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How To Get Rid Of Forehead Wrinkles According To A Top Dermatologist

Jun 01, 2023Jun 01, 2023

Forehead wrinkles? NYC board-certified dermatologist Dr. Dan Belkin weighs in on how he targets ... [+] those 'dynamic" lines.

Forehead wrinkles. Those pesky expressive lines that form with repetitive movement of what’s known as the frontalis muscle. Not to mention other contributing factors like stress, thinning skin, loss of elasticity, sun exposure, booze and good old fashioned genetics. So, what can you do to smooth forehead wrinkles? We talked to Dr. Daniel Belkin, a board-certified dermatologist at New York Dermatology Group.

You’ve probably heard of the "11" lines and “frown” lines. “Forehead lines are what we call “dynamic” wrinkles and are produced by muscle movement,” Belkin explains. As we age, our muscle strength stays similar while skin loses both firmness and elasticity. “Over time, the muscle movements overwhelm the skin's ability to bounce back smoothly,” says Belkin. His suggestion? A FDA-approved, anti-wrinkle neuromodulator like Botox or Xeomin.

"I think of their true purpose as this re-balancing," Dr. Dan Belkin says of injectibles like Merz ... [+] Pharmaceuticals Xeomin which are also known to help keep forehead wrinkles at bay.

A product like Xeomin “weakens the muscles to re-balance them with the elasticity of the skin,” explains Belkin. And while neuromodulators can be used for countless desired looks, Belkin taps their “ true purpose” as a re-balancing modality. “I tell my patients that having treated and stopped is better than never having treated at all,” he says. Typically, standard injectables like Xeomin last three to four months, while Daxxify, the newest neuromodulator to hit the U.S. market can last up to six months.

Belkin likens it to this analogy: “if you were a twin and you treated your wrinkles and your twin did not; and one year later everything had worn off, you would still look better than your twin.” Why? “Because you spent those several months not worsening those lines and potentially retraining the muscles.” Simply put: consider neuromodulators when you see lines popping up. (Varying by location, you can expect to pay anywhere from $300-$500 for forehead injections).

Skipping the injectables? “I like products that have convincing evidence showing thicker skin with more collagen and elastic fibers after each use,” he says. Belkin suggests Alastin Rejeventating Skin Nectar ($210) and SkinMedica TNS Serum ($295), a popular growth factor blend known to fade deep wrinkles and restore plumpness in just two weeks.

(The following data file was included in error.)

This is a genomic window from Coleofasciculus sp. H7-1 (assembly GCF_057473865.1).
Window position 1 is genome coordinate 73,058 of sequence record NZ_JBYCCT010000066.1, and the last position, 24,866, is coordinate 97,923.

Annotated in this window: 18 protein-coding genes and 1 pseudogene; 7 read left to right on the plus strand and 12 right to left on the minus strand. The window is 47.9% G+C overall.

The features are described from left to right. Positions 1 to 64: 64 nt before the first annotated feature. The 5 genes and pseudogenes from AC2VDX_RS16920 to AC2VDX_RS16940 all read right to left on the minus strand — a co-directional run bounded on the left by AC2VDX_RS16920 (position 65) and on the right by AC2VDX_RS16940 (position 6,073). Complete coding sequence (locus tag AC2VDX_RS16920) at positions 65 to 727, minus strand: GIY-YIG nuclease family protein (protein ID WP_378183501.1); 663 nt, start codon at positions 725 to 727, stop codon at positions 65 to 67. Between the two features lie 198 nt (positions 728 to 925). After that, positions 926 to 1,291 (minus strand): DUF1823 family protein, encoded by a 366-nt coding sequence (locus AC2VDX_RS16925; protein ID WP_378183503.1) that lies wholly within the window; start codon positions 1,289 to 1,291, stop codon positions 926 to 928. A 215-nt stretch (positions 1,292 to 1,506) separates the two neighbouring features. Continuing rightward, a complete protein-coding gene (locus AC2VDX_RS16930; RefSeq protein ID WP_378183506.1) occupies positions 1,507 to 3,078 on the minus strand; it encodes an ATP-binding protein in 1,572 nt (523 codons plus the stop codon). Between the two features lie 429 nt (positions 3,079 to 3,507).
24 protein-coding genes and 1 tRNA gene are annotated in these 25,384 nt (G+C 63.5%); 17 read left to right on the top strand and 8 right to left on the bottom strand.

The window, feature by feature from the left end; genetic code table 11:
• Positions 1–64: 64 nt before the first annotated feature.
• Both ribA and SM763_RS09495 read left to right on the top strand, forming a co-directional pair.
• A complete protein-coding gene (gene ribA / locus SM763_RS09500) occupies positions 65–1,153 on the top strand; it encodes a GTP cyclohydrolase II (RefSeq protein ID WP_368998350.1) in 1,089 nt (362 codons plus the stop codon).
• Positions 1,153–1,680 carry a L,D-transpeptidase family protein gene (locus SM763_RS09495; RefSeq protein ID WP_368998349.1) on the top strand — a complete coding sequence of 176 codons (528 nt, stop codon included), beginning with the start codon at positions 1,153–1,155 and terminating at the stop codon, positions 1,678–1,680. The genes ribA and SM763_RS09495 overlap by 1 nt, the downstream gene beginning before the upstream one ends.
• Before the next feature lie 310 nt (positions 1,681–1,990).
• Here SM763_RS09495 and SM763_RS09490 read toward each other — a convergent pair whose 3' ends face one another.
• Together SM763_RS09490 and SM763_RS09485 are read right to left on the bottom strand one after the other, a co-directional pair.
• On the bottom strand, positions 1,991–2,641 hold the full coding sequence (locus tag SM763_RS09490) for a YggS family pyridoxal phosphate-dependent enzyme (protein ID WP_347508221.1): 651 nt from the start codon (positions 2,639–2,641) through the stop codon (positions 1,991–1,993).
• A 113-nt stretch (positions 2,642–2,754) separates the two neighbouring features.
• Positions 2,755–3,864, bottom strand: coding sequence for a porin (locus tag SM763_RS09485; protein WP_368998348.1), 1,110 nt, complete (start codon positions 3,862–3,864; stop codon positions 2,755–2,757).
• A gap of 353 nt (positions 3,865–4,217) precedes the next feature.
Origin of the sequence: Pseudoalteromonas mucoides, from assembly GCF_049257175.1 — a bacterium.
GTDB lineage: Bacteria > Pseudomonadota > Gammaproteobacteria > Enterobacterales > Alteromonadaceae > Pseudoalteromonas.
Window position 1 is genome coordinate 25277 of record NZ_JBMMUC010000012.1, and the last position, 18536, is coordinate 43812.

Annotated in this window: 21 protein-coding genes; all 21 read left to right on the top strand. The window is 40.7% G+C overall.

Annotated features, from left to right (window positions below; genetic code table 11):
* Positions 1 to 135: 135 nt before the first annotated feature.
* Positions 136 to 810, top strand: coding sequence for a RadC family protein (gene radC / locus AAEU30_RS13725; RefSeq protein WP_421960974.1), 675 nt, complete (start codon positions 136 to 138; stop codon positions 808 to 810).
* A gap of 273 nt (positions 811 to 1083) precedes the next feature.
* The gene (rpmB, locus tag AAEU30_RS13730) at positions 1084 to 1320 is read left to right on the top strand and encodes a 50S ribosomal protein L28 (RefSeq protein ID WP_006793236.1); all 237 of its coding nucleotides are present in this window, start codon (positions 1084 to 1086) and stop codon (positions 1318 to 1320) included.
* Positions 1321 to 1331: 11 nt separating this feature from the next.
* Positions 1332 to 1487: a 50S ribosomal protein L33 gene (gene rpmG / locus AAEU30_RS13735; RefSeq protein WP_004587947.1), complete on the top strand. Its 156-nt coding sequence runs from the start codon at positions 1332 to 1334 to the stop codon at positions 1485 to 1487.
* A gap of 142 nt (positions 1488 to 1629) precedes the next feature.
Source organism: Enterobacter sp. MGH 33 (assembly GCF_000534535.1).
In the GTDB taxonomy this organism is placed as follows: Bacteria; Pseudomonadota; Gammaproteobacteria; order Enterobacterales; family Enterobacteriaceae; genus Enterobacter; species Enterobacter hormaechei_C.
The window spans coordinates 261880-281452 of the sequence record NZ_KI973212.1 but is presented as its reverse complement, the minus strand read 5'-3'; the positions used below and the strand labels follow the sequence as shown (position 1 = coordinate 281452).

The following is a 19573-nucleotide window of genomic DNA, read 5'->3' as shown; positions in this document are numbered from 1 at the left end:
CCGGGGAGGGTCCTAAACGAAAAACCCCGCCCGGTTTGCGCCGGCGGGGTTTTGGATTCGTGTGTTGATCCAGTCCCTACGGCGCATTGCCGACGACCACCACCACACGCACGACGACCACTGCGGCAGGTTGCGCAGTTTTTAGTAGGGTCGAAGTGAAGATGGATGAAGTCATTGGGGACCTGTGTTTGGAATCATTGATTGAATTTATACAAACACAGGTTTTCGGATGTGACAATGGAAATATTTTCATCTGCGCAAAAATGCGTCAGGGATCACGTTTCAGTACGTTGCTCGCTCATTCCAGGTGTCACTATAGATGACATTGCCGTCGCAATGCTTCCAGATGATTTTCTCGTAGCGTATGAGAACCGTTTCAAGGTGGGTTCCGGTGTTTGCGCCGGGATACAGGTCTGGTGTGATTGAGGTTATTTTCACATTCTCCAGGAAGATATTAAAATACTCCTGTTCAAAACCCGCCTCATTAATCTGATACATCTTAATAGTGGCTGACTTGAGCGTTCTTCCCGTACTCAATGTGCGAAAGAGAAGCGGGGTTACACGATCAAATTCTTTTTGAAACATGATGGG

You’ll also need suncreen. “UV exposure causes accelerated breakdown of collagen bundles and elastic fibers, greatly worsening wrinkles and laxity,” Belkin says. Other actives to help increase and protect the skin's firmness and elasticity include tried-and-true retinols, vitamin C, and glycolic acid.

Alastin's Regenerating Skin Nectar strengthens the skin barrier.

While neuromodulators reign supreme for forehead wrinkles, Belkin’s aresnal for stimulating collagen and improving skin's firmness also extends to a bevy of other treatments including: nonablative resurfacing laser (Fraxel), picosecond laser toning (Picosure), radiofrequency microneedling (Endymed Intensif), CO2 resurfacing (CORE) and monopolar radiofrequency (TempSure). As for forehead lines, each of these modalties works “vastly better when combined with neuromodulators,” Belkin says. In other words: the best game is a layering game.

No matter what, don't forget the sunscreen.

For taut and healthy skin in general, Belkin suggests easy lifestyle swaps including less booze, a low glycemic index diet and regular exercise. You might also consider lycopene and NAD+ (nicotinamide adenine dinucleotide) supplements, which like Elysium Health’s Basis ($60) are known to help combat aging at the cellular level, protect DNA from stressors and support collagen and ceramide synthesis for healthy skin.

But once again, the ever-vigilant Belkin is quick to stress: “SPF is paramount as UV vastly accelerates skin aging not to mention pore size, hyperpigmentation, and skin cancers.”